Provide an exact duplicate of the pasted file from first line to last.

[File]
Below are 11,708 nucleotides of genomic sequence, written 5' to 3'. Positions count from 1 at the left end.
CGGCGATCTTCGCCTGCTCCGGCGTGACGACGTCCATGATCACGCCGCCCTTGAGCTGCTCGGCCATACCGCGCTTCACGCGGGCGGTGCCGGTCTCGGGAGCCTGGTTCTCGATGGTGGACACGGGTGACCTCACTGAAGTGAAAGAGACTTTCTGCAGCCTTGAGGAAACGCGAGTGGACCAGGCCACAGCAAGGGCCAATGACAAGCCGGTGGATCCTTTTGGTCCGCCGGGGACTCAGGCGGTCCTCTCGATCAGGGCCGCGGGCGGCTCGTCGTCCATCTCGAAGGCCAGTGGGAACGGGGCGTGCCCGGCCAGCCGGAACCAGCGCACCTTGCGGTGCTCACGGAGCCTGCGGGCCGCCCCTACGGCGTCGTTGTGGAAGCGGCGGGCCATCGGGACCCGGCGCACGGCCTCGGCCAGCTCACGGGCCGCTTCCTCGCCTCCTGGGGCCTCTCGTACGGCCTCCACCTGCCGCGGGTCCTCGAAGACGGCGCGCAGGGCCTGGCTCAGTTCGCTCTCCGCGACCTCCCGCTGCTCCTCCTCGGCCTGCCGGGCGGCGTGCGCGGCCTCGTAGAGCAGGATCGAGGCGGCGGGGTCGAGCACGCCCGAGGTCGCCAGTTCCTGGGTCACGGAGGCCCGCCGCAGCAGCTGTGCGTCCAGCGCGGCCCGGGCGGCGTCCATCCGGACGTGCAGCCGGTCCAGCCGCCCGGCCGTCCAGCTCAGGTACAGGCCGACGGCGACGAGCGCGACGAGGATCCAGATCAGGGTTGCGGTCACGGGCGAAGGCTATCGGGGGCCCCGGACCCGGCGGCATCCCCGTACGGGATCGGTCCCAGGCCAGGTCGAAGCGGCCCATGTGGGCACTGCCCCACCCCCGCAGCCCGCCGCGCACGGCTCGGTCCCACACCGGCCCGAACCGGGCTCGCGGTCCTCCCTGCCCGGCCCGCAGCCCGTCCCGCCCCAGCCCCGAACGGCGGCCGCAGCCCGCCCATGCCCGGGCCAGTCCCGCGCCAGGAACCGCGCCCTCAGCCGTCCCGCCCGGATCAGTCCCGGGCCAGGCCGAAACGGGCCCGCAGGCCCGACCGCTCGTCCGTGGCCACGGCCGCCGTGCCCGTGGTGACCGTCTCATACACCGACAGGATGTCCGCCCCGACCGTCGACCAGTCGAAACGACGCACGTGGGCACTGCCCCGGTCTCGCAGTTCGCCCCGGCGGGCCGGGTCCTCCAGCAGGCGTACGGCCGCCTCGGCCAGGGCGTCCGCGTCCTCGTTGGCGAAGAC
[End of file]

Below are 11,708 nucleotides of genomic sequence, written 5' to 3'. Positions count from 1 at the left end.
CGGCGATCTTCGCCTGCTCCGGCGTGACGACGTCCATGATCACGCCGCCCTTGAGCTGCTCGGCCATACCGCGCTTCACGCGGGCGGTGCCGGTCTCGGGAGCCTGGTTCTCGATGGTGGACACGGGTGACCTCACTGAAGTGAAAGAGACTTTCTGCAGCCTTGAGGAAACGCGAGTGGACCAGGCCACAGCAAGGGCCAATGACAAGCCGGTGGATCCTTTTGGTCCGCCGGGGACTCAGGCGGTCCTCTCGATCAGGGCCGCGGGCGGCTCGTCGTCCATCTCGAAGGCCAGTGGGAACGGGGCGTGCCCGGCCAGCCGGAACCAGCGCACCTTGCGGTGCTCACGGAGCCTGCGGGCCGCCCCTACGGCGTCGTTGTGGAAGCGGCGGGCCATCGGGACCCGGCGCACGGCCTCGGCCAGCTCACGGGCCGCTTCCTCGCCTCCTGGGGCCTCTCGTACGGCCTCCACCTGCCGCGGGTCCTCGAAGACGGCGCGCAGGGCCTGGCTCAGTTCGCTCTCCGCGACCTCCCGCTGCTCCTCCTCGGCCTGCCGGGCGGCGTGCGCGGCCTCGTAGAGCAGGATCGAGGCGGCGGGGTCGAGCACGCCCGAGGTCGCCAGTTCCTGGGTCACGGAGGCCCGCCGCAGCAGCTGTGCGTCCAGCGCGGCCCGGGCGGCGTCCATCCGGACGTGCAGCCGGTCCAGCCGCCCGGCCGTCCAGCTCAGGTACAGGCCGACGGCGACGAGCGCGACGAGGATCCAGATCAGGGTTGCGGTCACGGGCGAAGGCTATCGGGGGCCCCGGACCCGGCGGCATCCCCGTACGGGATCGGTCCCAGGCCAGGTCGAAGCGGCCCATGTGGGCACTGCCCCACCCCCGCAGCCCGCCGCGCACGGCTCGGTCCCACACCGGCCCGAACCGGGCTCGCGGTCCTCCCTGCCCGGCCCGCAGCCCGTCCCGCCCCAGCCCCGAACGGCGGCCGCAGCCCGCCCATGCCCGGGCCAGTCCCGCGCCAGGAACCGCGCCCTCAGCCGTCCCGCCCGGATCAGTCCCGGGCCAGGCCGAAACGGGCCCGCAGGCCCGACCGCTCGTCCGTGGCCACGGCCGCCGTGCCCGTGGTGACCGTCTCATACACCGACAGGATGTCCGCCCCGACCGTCGACCAGTCGAAACGACGCACGTGGGCACTGCCCCGGTCTCGCAGTTCGCCCCGGCGGGCCGGGTCCTCCAGCAGGCGTACGGCCGCCTCGGCCAGGGCGTCCGCGTCCTCGTTGGCGAAGAC